The most important insurance to take out

Generally speaking, you won’t need extensive insurance cover as a graduate because you won’t own much. Don’t worry, you’ll get there. But the two types of insurance you do need are income protection and medical aid cover. The income protection will insure your income in the event of temporary or permanent disability. This means you’ll still have an income to live off, ensuring you don’t become a burden to others. The medical aid will enable you to be treated at a private medical centre for medical needs such as hospitalisation, dentistry, and other procedures. Private healthcare can be very costly so this can be highly beneficial. There are several options you can choose from based on your budget and your needs. They range from hospital cover only to fully comprehensive.

Your employer might provide either or both of these covers for you. If not, you’ll need to take it out in your own capacity. To make sure you get the right cover, at the right price, I’d encourage you to consult with a financial advisor. Insurance contracts can be complicated.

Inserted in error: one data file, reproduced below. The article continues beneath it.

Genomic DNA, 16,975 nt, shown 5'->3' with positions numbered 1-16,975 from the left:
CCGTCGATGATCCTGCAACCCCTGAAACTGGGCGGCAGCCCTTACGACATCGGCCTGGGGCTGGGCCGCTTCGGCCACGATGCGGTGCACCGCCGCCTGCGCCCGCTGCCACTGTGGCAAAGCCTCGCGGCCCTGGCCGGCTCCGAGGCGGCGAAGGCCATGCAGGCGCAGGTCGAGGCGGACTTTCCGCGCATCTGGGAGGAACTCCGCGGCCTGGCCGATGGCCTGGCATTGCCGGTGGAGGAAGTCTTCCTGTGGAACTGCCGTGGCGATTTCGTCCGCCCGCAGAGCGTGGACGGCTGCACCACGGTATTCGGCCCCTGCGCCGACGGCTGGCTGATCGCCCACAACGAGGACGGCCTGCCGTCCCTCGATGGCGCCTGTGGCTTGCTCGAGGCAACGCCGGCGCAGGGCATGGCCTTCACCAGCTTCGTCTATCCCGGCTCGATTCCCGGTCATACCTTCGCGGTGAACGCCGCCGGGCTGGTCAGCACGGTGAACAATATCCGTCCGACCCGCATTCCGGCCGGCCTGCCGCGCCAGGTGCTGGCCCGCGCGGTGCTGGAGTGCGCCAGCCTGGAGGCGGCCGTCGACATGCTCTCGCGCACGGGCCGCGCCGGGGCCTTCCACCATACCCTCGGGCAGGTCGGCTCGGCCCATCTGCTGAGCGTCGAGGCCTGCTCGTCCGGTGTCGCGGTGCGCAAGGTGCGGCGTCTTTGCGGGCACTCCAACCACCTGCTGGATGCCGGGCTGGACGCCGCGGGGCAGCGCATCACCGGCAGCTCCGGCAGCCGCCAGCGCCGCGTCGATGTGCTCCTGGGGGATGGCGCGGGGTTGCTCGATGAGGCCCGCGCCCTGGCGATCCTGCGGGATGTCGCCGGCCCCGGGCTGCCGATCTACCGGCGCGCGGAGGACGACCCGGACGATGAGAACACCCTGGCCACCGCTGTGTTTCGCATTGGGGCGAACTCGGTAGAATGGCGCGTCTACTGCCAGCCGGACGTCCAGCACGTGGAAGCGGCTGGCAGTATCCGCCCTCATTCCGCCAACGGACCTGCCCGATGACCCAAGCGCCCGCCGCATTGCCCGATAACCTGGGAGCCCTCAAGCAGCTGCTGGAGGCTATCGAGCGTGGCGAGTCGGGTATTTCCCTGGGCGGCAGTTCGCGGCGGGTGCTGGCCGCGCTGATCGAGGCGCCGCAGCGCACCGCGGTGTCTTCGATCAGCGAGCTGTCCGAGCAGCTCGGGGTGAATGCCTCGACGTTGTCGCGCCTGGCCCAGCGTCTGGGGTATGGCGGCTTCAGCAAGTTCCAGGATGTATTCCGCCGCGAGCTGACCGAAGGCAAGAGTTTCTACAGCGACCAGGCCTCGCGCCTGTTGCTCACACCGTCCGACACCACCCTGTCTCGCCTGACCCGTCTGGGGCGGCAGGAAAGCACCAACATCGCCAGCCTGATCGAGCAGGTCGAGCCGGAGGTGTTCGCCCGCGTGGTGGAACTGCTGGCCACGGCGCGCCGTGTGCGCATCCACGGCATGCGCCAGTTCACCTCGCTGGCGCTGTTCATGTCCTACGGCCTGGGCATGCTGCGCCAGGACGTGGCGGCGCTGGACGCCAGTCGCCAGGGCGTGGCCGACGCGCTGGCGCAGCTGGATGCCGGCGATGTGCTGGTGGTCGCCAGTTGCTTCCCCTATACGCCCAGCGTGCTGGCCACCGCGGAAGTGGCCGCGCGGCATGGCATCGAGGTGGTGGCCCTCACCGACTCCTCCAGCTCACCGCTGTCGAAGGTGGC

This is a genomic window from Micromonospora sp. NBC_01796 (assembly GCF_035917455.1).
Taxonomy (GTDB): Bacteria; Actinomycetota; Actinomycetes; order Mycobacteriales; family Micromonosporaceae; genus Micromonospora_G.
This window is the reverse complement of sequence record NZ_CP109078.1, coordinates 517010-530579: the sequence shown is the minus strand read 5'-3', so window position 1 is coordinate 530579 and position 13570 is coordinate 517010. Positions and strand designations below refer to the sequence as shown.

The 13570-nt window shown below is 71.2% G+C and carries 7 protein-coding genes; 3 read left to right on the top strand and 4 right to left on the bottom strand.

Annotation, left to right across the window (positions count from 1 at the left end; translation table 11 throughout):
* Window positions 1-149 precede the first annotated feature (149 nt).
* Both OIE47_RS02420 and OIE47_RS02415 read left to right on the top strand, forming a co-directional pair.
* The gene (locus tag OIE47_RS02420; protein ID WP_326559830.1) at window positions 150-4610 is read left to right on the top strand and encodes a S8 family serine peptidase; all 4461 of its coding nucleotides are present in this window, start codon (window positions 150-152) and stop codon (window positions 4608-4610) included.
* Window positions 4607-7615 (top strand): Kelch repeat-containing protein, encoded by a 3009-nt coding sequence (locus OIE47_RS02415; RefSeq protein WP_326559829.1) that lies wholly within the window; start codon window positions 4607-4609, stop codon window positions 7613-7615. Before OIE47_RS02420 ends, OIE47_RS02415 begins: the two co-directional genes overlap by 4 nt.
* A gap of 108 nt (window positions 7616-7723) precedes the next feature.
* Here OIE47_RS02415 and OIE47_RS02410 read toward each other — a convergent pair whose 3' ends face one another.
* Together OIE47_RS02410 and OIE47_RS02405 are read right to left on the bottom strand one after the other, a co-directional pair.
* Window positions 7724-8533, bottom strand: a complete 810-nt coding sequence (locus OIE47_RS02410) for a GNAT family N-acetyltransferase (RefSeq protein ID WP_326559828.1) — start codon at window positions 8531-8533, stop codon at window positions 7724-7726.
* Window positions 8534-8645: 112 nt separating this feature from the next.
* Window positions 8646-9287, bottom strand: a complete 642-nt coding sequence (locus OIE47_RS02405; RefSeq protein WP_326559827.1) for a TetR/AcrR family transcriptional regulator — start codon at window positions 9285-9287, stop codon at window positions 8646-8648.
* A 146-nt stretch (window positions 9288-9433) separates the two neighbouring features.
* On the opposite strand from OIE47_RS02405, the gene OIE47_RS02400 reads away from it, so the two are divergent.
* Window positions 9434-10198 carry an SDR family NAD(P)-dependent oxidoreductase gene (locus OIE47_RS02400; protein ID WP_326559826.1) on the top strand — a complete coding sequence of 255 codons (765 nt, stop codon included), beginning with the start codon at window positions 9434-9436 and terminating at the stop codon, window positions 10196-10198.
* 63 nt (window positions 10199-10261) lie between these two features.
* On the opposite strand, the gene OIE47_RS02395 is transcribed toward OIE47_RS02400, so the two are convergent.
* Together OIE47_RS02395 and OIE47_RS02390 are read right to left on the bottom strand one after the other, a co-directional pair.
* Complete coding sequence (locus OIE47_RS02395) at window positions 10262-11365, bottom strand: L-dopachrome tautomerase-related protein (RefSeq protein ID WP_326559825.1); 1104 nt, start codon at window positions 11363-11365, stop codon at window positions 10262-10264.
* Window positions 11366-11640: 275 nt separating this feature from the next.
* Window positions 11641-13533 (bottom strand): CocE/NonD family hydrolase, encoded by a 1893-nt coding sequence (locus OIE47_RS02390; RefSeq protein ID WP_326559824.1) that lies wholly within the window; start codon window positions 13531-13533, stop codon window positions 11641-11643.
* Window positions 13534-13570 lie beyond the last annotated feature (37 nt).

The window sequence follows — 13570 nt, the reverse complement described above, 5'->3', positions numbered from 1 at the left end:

Saving for emergency

As a student, you might have called a family member when there was an emergency that required money. That may be a difficult conversation to have now that you’re working. It’s important to have savings (outside of your retirement savings) that you can use when unforeseen expenses arise. Ideally, you need an amount in your emergency fund that equates to at least three months of your salary. When you have to pay an excess on an insurance claim, or get your car repaired after a bumper-bashing, or pay for a medical expense, or to sustain you if you lose your job, this fund will take the stress out of those situations. This fund can be built up slowly over time — include the necessary saving in your budget.

Buying your first car

If you can avoid buying a car, that is the best decision to make. The interest payments on vehicle loans are expensive. Cars also cost money to run (petrol, services, and insurance), and they start depreciating in value as soon as you buy them. They’re the opposite of a good investment. That said, having a car might be necessary for you to perform your responsibilities at work. With safety and fuel efficiency taken into account, buy the cheapest car you can get. Sure, a nice car, is, well, nice. But after a month the novelty will wear off and you’ll be left with big monthly repayments, high insurance bills, and costly services. If you can delay the purchase of a vehicle, save the money you would have spent (monthly instalments, petrol, insurance, etc.) and then buy your car in cash. Either way, start provisioning for these costs in your budget from day one.